From debris-strewn parking lots, police Sgt. Brook Rollins deftly piloted a camera-equipped quadcopter high above the ground to provide city leaders a bird’s-eye view of Arlington Baptist College and other buildings heavily damaged by Thursday’s powerful storm.
Those images, captured Friday with permission from the private property owners, were provided to Arlington’s Emergency Operations Center to help city leaders prioritize areas of storm cleanup and determine what resources may be needed to restore affected neighborhoods, said Lt. Christopher Cook, an Arlington police spokesman.
“A lot of times, our damage assessments comes from field personnel on the ground. They are able to use camera equipment to shoot up but you really can’t tell how extensive the damage is without getting a bird’s eye view,” Cook said. “A bird’s-eye view helps us, whether it’s with a traffic accident reconstruction or in a Mother Nature incident like straight-line winds.”
The Arlington Police Department’s Aviation Unit has been test flying Leptron Avenger helicopters since 2011. But the equipment, purchased with $202,000 in federal grants, has only been deployed on two actual missions — both in 2013.
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“We’d like to use them but they are for specific purposes. We are not going to fly just because we can fly,” said Sgt. Jeff Houston, a police spokesman who also acts as an observer during flights to alert the pilot about obstacles and keep people away from the landing and take-off zone. “We are very protective of our citizens.”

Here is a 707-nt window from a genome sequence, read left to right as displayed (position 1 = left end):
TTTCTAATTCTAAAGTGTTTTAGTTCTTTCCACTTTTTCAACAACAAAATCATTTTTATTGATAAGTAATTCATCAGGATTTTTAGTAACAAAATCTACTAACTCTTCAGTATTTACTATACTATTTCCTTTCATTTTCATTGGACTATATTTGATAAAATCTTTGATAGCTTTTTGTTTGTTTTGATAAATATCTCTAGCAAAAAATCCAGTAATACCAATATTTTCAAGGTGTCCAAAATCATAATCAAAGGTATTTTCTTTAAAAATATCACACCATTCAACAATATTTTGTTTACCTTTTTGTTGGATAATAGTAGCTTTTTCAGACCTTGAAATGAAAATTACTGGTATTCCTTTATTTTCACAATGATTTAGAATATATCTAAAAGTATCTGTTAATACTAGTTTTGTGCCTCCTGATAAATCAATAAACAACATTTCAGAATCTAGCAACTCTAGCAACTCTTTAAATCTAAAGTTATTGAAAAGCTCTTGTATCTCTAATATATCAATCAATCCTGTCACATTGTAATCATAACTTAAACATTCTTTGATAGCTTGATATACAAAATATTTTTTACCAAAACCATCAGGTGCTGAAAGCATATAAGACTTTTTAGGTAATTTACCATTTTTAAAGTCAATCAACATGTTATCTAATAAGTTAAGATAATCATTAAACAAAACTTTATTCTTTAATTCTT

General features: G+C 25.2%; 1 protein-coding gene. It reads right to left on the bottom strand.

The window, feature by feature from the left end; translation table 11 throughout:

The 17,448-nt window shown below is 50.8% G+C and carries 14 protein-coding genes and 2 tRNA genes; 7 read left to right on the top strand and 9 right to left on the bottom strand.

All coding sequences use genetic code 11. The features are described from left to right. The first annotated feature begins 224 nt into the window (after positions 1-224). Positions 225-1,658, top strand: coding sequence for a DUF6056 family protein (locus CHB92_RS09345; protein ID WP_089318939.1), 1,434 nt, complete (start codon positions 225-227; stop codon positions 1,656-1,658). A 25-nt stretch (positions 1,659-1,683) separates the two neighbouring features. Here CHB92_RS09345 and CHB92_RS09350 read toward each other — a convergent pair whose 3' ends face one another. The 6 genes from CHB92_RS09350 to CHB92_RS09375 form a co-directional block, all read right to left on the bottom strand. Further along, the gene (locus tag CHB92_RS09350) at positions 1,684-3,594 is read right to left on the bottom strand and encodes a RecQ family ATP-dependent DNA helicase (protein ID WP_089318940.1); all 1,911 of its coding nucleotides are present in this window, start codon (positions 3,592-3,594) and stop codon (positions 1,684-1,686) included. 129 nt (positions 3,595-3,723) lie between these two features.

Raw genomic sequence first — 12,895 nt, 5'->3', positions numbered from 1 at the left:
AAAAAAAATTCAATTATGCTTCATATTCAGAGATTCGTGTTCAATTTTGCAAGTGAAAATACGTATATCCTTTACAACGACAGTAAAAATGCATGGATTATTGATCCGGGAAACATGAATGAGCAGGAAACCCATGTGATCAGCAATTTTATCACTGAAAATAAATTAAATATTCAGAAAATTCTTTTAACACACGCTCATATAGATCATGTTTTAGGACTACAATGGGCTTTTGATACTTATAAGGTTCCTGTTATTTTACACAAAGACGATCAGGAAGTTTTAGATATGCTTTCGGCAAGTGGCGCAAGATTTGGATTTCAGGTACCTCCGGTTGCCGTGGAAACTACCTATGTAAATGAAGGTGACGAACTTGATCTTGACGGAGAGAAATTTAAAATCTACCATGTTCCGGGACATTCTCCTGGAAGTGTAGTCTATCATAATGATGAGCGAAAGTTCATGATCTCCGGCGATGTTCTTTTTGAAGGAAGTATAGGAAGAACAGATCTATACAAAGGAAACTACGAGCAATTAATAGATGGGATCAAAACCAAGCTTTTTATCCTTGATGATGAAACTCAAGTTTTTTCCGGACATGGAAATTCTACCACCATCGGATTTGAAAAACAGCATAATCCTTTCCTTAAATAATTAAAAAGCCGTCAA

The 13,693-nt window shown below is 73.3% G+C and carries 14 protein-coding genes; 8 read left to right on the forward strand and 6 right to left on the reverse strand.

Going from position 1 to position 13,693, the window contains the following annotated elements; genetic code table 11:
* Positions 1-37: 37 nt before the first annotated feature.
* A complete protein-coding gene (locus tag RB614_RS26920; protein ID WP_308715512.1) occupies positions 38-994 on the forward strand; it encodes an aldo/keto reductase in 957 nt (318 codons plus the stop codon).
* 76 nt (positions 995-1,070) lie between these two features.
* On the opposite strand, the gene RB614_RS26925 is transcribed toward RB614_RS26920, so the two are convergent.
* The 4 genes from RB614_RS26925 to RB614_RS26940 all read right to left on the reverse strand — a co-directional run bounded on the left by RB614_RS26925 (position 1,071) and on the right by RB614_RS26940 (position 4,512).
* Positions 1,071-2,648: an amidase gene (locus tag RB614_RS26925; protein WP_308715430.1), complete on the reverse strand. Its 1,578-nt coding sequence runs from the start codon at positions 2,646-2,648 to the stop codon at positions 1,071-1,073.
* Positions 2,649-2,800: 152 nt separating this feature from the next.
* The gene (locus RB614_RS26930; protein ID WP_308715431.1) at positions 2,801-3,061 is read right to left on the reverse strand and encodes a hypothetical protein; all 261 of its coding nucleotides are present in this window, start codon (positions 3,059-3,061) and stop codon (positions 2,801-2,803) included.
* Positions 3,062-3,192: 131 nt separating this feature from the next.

After testing the unmanned aerial vehicles for two years, the Arlington Police Department won approval from the Federal Aviation Administration in February 2013 to fly the helicopters for public safety purposes. The department has seven licensed pilots.
Previously, the FAA had restricted the department’s flights to its training field. Now the department’s certificate of authorization allows flights within the city limits anywhere south of Interstate 30, away from the airspace of Dallas/Fort Worth Airport.
The aircraft can be used in numerous ways, including in search-and-rescue and tactical operations; for surveys of damage from floods, fires or other natural disasters; for forensic mapping of complex crime scenes; and for analysis of hazardous-materials spills on highways or after derailments. The helicopters are not used in police pursuits, for traffic citations or on routine patrols, police officials said.
“We have to go and make notification if we are going to be on someone’s property or taking video there. We take individuals privacy seriously. We have procedures in place to make sure we don’t inadvertently record someone’s private property,” said Sgt. Jeff Houston, a police spokesman. “These are not surveillance missions.”
Arlington police had their first opportunity to use an unmanned helicopter on May 13, 2013, to photograph a traffic fatality scene at Park Row and Fielder Drive.